But who would want to make a crisis? Isn’t life difficult enough without going to the effort of getting yourself in trouble?
Let’s look at lobbying – every company in the world does it and everyone knows that the key is to get close to the centre of power so that you can have an effect on legislation, regulation and other government matters.
There is absolutely nothing wrong with this – you are allowed to present your case. That’s your right.
But the rules are fairly strict and rightly so. For example you cannot bribe an elected representative to act for you. Sure, in most countries you can pay them but this is strictly regulated and politicians must declare payments openly which, sort of, defeats the purpose.
In no way does this deter them, as cases in Brussels, the USA and the UK prove. The problem is that politicians often break the 11th commandment – thou shalt not be caught.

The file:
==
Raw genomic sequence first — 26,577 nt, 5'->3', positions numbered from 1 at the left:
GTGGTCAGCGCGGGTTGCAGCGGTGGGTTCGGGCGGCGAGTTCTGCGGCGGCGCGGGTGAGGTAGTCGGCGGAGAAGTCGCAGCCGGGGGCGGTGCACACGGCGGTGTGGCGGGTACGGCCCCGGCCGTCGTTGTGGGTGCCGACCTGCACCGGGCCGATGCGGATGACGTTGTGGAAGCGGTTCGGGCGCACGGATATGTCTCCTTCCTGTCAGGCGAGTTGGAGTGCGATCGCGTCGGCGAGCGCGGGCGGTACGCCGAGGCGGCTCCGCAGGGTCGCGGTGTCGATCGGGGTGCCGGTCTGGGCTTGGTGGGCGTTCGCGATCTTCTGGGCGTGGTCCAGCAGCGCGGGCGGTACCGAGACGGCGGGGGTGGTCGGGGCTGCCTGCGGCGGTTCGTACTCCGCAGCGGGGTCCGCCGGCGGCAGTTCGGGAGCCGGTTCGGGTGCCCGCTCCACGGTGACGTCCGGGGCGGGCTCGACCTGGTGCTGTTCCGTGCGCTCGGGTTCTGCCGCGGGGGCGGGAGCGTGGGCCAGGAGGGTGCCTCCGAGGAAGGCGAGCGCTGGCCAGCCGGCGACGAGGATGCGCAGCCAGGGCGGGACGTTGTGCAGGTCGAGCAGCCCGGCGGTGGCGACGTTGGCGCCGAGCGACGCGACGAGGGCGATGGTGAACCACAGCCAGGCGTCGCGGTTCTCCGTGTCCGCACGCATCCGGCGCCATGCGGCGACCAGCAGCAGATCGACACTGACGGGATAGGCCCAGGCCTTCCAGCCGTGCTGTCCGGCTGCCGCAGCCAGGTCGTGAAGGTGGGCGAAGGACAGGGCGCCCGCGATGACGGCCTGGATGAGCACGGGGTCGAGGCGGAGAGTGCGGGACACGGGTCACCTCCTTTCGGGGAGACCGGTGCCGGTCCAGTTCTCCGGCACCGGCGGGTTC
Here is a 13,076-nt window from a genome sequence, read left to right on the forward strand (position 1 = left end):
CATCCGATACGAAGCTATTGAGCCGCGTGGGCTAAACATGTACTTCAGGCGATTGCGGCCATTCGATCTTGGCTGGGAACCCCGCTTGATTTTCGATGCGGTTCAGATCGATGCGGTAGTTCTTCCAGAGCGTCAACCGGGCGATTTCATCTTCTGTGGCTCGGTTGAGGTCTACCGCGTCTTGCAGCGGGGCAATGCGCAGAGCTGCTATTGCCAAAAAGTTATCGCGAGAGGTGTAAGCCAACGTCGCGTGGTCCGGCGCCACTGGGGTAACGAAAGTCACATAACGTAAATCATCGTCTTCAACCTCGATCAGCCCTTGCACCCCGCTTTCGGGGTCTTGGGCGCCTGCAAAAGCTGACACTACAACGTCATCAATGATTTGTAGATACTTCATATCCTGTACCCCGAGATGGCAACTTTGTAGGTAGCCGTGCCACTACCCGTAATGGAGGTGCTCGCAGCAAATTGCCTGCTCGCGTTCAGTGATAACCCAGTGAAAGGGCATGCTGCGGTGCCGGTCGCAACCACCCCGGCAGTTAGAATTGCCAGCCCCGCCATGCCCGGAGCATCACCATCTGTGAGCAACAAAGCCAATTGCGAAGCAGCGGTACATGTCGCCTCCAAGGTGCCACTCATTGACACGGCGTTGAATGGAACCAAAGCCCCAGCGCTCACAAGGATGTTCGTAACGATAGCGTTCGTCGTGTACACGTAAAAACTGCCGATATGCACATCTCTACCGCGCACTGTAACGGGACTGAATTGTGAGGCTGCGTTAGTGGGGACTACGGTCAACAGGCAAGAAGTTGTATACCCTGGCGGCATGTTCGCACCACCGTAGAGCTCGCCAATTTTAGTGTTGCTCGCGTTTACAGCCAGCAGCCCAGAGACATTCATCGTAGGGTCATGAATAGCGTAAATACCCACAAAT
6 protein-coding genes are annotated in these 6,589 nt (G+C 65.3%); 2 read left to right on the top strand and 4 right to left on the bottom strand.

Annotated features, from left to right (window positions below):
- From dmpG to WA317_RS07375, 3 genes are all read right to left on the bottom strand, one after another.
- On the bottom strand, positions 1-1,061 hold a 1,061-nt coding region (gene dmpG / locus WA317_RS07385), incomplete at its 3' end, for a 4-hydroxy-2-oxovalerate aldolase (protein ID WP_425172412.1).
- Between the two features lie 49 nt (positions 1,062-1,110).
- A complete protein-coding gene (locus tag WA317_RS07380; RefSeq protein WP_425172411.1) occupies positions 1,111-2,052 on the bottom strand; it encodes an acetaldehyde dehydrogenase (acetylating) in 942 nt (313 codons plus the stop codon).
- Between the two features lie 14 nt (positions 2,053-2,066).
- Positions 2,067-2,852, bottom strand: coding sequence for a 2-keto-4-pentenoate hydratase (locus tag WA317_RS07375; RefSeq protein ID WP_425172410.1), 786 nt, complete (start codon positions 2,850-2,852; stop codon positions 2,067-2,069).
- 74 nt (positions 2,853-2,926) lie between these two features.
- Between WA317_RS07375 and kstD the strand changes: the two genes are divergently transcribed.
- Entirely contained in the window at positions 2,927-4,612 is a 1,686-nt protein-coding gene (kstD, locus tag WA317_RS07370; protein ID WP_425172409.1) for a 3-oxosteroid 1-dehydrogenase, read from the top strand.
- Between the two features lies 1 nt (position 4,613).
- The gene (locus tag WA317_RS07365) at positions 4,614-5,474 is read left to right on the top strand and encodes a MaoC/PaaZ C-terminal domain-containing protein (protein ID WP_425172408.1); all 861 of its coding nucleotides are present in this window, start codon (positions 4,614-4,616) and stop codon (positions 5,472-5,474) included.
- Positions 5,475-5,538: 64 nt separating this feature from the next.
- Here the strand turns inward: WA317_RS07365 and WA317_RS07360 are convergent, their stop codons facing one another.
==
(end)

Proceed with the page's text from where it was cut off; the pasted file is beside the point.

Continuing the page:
Three weeks ago two former UK Secretaries of State – one who was the Chancellor of the Exchequer (in effect Deputy Prime Minister) and the other in charge of Health were approached by a bogus company pretending to be a lobbying firm.
Both fell for the bait and talked at length with the imposters – one even suggesting a fee of £10,000 a day.
This is a great ‘game’ for journalists, and numerous people have been stung. The Chairman of Newcastle United revealed that he believed that local women were ‘dogs.’
In other stings, members of the Royal family as well as famous sportsmen and women have been caught out.
That’s bad enough but last week another Member of Parliament was caught offering his services to the gambling industry. Legislation is being presented which could affect the industry’s profits.
And there is no need for secret cameras, all of this can be recorded on Zoom or Teams.
So why don’t we take the advice we give to our children: ‘don’t talk to stangers especially those who are offering you sweeties’.
As the former CEO of Intel put it: Only the Paranoid survive.
Be careful out there.
Have good week.